Another round (or two) of quantitative easing from the Federal Reserve, muted growth and an end to the 30-year bull run in government bonds.
That's what Bill Gross, one of the largest bond investors in the world, sees for the U.S. economy in the coming year. Gross is co-chief investment officer of PIMCO, the giant asset managers whose Total Return Fund is the largest bond mutual fund with current assets of about $250 billion.
Gross says long-term interest rates have been rising in recent weeks (here's a chart of the 10-year U.S. bond) for two principal reasons. "Yes, inflation is rearing its head. We're seeing that in oil prices and other commodities, and we're seeing it in the numbers," he said. The consumer price index has risen 2.9% in the past 12 months. In addition, Gross says, the Federal Reserve's "Operation Twist" is scheduled to end in a few months. Under this plan, the Fed sold short-term debt and purchased long-term bonds in an effort to keep longer-term interest rates lower. At its meeting earlier this week, the Fed indicated that it didn't plan to extend the operation. "Yields have risen based upon the possibility that the Fed simply stops buying long-term bonds," he said. "If they do that, the question becomes, who is left?"
Despite the Fed's communiqué earlier this week, Gross doesn't believe the central bank's interventions in the bond markets are over. In two rounds of quantitative easing (QE), the Federal Reserve printed money to buy hundreds of billions of dollars of Treasury bonds and mortgage-backed securities. "I believe there will be a QE3, and perhaps a QE4," he said. Why? In the past few years, whenever central banks have stopped or paused their quantitative easing efforts, "stock prices have fallen and economies have slowed." The globe's private economies simply aren't sufficiently strong enough to support robust growth, and the world's central banks aren't willing to stand by and watch. "That's not a policy recommendation, it's simply a realization that the substitution of central bank monetary purchases will continue for a long time, as long as they [central banks] try to support private economies on a global basis," Gross said.
When Gross talks, the market tends to listen. But not all his calls are prophetic. A year ago, Gross famously said the Total Return Fund wouldn't hold Treasuries, as PIMCO deemed the risks of higher budget deficits and potential inflation not worth the paltry rewards bonds were offering. Of course, in the months after that highly public move, interest rates continued to fall and the value of U.S. government bonds broadly rose. "Obviously, I wish I could take that back," Gross says. The Total Return Fund missed out on a healthy chunk of last year's bond rally. But since last fall, Gross notes, "we basically gained all of that back, and the Total Return Fund is back on track of producing" positive returns. "But yeah, those were rather grim months for us." (On Thursday, Gross also spoke with my Breakout colleague Jeff Macke about PIMCO's new Total Return ETF. See: Bill Gross on the "Secret Sauce" in PIMCO's New Total Return ETF)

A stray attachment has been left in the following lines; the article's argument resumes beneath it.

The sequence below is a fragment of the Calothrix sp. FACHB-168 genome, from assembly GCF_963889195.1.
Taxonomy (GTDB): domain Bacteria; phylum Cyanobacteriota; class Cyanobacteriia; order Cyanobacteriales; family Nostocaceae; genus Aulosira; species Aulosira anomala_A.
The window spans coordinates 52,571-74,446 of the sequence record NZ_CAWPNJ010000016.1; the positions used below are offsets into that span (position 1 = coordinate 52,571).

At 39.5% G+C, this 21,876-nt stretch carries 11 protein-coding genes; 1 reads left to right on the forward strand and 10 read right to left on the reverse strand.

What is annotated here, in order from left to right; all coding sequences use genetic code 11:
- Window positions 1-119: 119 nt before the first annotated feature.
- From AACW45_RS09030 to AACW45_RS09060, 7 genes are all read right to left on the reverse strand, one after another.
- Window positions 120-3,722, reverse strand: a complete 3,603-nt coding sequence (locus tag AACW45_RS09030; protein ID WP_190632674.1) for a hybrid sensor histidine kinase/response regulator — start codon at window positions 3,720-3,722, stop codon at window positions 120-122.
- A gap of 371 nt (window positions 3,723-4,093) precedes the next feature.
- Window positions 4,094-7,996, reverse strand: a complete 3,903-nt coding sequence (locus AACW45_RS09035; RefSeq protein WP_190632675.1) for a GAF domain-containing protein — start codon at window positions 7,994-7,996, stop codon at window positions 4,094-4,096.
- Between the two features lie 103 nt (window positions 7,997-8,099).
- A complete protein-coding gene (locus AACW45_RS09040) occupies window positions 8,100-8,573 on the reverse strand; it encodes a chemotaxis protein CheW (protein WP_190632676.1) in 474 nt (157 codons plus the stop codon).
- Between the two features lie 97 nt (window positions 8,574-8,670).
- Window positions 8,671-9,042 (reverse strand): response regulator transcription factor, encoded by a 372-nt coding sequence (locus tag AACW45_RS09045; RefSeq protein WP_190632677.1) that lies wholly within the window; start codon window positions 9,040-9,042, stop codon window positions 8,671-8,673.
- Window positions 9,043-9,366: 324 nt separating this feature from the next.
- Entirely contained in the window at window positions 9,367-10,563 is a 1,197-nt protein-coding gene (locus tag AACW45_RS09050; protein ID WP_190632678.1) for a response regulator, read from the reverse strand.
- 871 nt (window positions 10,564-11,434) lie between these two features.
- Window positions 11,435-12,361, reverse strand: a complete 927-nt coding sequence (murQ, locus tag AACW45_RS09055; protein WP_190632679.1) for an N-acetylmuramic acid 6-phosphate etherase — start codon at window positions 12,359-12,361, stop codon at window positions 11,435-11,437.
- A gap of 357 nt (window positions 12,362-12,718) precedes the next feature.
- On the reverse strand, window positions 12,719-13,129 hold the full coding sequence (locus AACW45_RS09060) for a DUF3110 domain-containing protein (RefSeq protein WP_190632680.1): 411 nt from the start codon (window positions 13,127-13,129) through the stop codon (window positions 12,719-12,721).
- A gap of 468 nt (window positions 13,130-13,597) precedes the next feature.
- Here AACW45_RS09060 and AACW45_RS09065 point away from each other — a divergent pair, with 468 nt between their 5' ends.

Still, Gross believes the 30-year long bull run for bonds may be coming to an end. "We're certainly close and have been close for a number of months," he said. It's very difficult to imagine interest rates going lower. "The bond market, whether it's Treasuries, mortgages, or investment-grade bonds in combination, basically yield a little higher than 2%," Gross said. "And unless the U.S. economy replicates Japan, where yields are down to 1% on average, then you'd have to say that we're close to the bottom in terms of yield." He adds: "It doesn't mean the beginning of a bear market, but it does suggest at least that the great bond bull market since 1981 is probably over."
Recent market activity in some bonds certainly ratifies that view. In recent weeks, the yield on the 10-year Treasury has risen from about 1.8% in late January to about 2.28% on Thursday. But "those yields aren't attractive," Gross says. Currently, about 15-20% of the Total Return Fund's portfolio is in Treasuries. Gross recommends that investors avoid longer-term bonds — i.e. 10-year and 30-year bonds — whose prices may fall if long-term growth and inflation expectations rise. However, they should also avoid short-term bonds. "The Fed has conditionally guaranteed that they won't be raising interest rates until late 2014, and that's almost three years from now." Gross believes that bonds that mature in five, six, or seven years occupy the sweet spot in today's market.
Bond holders tend to fear strong growth because it has the potential to ignite inflation and boost interest rates, thus reducing their returns. Gross says that while the economy has improved, it shows no signs of overheating. He believes the U.S. economy is growing at about a 2% annual rate in the first quarter "and probably beyond." That's about as good as can be hoped for. While the Federal Reserve has injected close to $1 trillion into the U.S. economy in the past year, growth is in large measure tied to what happens in the global economy. And the omens from abroad aren't particularly good. "China is slowing and the euro land is in recession," Gross said. The U.S. is growing at a decent clip, "what we call a new normal, but it probably won't get back to the 3 or 4% real growth numbers that we witnessed over the past decades."
Daniel Gross is economics editor at Yahoo! Finance
Follow him on Twitter @grossdm; email him at firstname.lastname@example.org
- quantitative easing
- the Federal Reserve